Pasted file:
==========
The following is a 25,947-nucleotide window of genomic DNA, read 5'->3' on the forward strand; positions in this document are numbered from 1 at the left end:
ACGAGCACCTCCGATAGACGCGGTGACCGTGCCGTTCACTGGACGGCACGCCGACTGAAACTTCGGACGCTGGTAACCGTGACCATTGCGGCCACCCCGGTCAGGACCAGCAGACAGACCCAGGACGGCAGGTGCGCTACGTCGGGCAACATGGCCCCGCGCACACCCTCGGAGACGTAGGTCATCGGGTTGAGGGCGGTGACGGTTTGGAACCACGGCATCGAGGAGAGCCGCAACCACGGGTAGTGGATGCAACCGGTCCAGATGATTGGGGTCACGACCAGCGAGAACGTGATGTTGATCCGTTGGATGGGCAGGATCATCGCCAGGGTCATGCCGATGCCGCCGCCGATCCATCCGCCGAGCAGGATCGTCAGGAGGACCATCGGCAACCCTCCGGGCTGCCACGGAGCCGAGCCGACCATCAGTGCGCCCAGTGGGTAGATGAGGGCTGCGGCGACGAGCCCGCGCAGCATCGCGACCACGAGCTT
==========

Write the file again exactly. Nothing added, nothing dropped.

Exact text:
The following is a 25,947-nucleotide window of genomic DNA, read 5'->3' on the forward strand; positions in this document are numbered from 1 at the left end:
ACGAGCACCTCCGATAGACGCGGTGACCGTGCCGTTCACTGGACGGCACGCCGACTGAAACTTCGGACGCTGGTAACCGTGACCATTGCGGCCACCCCGGTCAGGACCAGCAGACAGACCCAGGACGGCAGGTGCGCTACGTCGGGCAACATGGCCCCGCGCACACCCTCGGAGACGTAGGTCATCGGGTTGAGGGCGGTGACGGTTTGGAACCACGGCATCGAGGAGAGCCGCAACCACGGGTAGTGGATGCAACCGGTCCAGATGATTGGGGTCACGACCAGCGAGAACGTGATGTTGATCCGTTGGATGGGCAGGATCATCGCCAGGGTCATGCCGATGCCGCCGCCGATCCATCCGCCGAGCAGGATCGTCAGGAGGACCATCGGCAACCCTCCGGGCTGCCACGGAGCCGAGCCGACCATCAGTGCGCCCAGTGGGTAGATGAGGGCTGCGGCGACGAGCCCGCGCAGCATCGCGACCACGAGCTT